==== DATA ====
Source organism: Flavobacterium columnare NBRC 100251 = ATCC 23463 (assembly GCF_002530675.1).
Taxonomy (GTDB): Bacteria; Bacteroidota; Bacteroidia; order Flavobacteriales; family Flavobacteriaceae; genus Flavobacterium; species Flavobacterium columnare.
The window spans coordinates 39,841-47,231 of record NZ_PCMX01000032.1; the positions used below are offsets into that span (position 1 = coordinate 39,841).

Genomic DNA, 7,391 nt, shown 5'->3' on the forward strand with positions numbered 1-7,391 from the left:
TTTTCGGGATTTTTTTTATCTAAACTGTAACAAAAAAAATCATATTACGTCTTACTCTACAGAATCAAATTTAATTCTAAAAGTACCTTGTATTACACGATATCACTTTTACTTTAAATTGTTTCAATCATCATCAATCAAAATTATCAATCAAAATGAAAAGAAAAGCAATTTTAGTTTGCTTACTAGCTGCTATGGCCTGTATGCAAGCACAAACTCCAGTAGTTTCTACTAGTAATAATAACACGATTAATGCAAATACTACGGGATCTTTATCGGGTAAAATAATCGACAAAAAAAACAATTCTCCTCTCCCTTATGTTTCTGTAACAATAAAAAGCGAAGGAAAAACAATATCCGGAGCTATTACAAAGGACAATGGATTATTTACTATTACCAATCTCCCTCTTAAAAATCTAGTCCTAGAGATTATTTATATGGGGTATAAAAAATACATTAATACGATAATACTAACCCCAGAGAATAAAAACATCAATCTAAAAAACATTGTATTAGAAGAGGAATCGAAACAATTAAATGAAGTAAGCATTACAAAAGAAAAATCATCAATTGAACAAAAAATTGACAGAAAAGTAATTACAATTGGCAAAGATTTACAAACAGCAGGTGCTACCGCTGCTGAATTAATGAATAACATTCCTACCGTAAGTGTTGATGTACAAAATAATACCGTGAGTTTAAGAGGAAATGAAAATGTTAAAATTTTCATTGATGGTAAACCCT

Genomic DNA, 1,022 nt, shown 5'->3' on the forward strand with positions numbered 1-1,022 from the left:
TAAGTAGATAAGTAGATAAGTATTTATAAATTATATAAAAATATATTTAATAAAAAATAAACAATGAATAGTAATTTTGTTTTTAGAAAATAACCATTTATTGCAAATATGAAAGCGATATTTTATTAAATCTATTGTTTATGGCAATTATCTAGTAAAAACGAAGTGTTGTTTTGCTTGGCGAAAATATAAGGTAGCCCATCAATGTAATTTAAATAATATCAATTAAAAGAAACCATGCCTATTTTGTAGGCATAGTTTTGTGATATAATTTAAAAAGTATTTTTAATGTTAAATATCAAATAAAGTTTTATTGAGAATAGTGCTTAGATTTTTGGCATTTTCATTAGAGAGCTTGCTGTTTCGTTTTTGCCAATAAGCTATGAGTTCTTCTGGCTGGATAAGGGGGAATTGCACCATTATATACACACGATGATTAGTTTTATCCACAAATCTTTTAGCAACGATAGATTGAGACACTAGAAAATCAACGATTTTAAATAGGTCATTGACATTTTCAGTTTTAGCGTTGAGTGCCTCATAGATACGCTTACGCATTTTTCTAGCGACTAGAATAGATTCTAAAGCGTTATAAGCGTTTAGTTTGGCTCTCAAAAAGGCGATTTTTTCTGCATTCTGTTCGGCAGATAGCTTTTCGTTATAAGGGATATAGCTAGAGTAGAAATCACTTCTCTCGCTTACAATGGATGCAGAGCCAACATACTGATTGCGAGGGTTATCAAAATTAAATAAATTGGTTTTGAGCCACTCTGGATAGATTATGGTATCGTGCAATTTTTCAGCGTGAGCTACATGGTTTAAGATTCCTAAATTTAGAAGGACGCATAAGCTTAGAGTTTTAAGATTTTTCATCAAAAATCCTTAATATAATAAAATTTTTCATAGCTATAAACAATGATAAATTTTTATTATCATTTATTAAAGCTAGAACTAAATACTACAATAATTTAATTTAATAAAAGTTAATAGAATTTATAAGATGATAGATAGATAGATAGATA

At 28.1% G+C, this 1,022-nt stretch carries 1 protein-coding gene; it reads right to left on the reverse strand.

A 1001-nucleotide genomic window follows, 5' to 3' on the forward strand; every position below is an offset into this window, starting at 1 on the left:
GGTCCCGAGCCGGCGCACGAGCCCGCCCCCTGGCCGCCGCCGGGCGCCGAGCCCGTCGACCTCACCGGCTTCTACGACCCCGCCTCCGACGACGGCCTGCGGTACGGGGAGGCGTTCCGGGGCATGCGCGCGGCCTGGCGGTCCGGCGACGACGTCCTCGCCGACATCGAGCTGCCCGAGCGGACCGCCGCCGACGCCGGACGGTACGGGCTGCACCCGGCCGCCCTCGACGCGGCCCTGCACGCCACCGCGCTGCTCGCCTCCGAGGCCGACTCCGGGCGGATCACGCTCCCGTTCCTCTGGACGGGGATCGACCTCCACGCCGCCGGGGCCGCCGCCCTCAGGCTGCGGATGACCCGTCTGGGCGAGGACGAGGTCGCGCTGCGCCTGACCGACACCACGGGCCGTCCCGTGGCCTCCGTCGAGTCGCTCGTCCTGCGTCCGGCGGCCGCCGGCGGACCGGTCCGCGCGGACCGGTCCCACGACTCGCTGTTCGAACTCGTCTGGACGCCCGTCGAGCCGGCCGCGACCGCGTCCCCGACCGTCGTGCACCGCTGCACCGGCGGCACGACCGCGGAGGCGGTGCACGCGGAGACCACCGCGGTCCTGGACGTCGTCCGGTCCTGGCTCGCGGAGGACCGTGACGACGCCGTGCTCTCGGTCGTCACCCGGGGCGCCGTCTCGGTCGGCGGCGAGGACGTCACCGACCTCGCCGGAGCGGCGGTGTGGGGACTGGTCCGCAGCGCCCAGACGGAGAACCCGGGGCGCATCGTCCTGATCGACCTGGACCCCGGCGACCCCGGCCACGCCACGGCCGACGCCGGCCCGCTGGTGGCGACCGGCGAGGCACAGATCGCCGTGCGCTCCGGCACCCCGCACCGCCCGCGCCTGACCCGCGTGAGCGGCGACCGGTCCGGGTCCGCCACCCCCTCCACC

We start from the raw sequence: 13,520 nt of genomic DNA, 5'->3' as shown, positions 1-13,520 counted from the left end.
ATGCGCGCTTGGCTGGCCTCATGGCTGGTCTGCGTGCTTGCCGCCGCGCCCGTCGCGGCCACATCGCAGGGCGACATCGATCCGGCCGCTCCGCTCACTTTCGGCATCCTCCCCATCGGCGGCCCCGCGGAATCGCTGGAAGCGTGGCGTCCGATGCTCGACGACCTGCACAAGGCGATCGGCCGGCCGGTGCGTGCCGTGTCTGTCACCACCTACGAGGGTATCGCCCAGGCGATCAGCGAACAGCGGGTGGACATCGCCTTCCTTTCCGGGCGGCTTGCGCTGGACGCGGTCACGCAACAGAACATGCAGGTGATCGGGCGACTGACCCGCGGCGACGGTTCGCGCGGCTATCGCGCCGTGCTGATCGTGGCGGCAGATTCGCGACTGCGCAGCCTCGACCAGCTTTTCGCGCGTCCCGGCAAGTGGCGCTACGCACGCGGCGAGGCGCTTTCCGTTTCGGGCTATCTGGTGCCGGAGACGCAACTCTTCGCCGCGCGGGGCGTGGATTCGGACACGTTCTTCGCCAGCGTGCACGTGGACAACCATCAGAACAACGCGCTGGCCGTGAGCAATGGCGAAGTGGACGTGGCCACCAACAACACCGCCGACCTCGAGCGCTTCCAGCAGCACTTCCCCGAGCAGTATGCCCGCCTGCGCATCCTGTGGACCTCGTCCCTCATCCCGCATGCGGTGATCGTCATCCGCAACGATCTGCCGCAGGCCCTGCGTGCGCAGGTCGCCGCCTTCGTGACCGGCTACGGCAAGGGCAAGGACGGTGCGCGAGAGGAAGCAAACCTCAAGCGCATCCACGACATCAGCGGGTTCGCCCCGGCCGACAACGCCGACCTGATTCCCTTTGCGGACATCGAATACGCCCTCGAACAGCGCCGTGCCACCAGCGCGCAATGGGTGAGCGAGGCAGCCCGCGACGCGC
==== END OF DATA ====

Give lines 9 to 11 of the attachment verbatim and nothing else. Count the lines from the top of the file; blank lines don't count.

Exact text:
A 1001-nucleotide genomic window follows, 5' to 3' on the forward strand; every position below is an offset into this window, starting at 1 on the left:
GGTCCCGAGCCGGCGCACGAGCCCGCCCCCTGGCCGCCGCCGGGCGCCGAGCCCGTCGACCTCACCGGCTTCTACGACCCCGCCTCCGACGACGGCCTGCGGTACGGGGAGGCGTTCCGGGGCATGCGCGCGGCCTGGCGGTCCGGCGACGACGTCCTCGCCGACATCGAGCTGCCCGAGCGGACCGCCGCCGACGCCGGACGGTACGGGCTGCACCCGGCCGCCCTCGACGCGGCCCTGCACGCCACCGCGCTGCTCGCCTCCGAGGCCGACTCCGGGCGGATCACGCTCCCGTTCCTCTGGACGGGGATCGACCTCCACGCCGCCGGGGCCGCCGCCCTCAGGCTGCGGATGACCCGTCTGGGCGAGGACGAGGTCGCGCTGCGCCTGACCGACACCACGGGCCGTCCCGTGGCCTCCGTCGAGTCGCTCGTCCTGCGTCCGGCGGCCGCCGGCGGACCGGTCCGCGCGGACCGGTCCCACGACTCGCTGTTCGAACTCGTCTGGACGCCCGTCGAGCCGGCCGCGACCGCGTCCCCGACCGTCGTGCACCGCTGCACCGGCGGCACGACCGCGGAGGCGGTGCACGCGGAGACCACCGCGGTCCTGGACGTCGTCCGGTCCTGGCTCGCGGAGGACCGTGACGACGCCGTGCTCTCGGTCGTCACCCGGGGCGCCGTCTCGGTCGGCGGCGAGGACGTCACCGACCTCGCCGGAGCGGCGGTGTGGGGACTGGTCCGCAGCGCCCAGACGGAGAACCCGGGGCGCATCGTCCTGATCGACCTGGACCCCGGCGACCCCGGCCACGCCACGGCCGACGCCGGCCCGCTGGTGGCGACCGGCGAGGCACAGATCGCCGTGCGCTCCGGCACCCCGCACCGCCCGCGCCTGACCCGCGTGAGCGGCGACCGGTCCGGGTCCGCCACCCCCTCCACC

We start from the raw sequence: 13,520 nt of genomic DNA, 5'->3' as shown, positions 1-13,520 counted from the left end.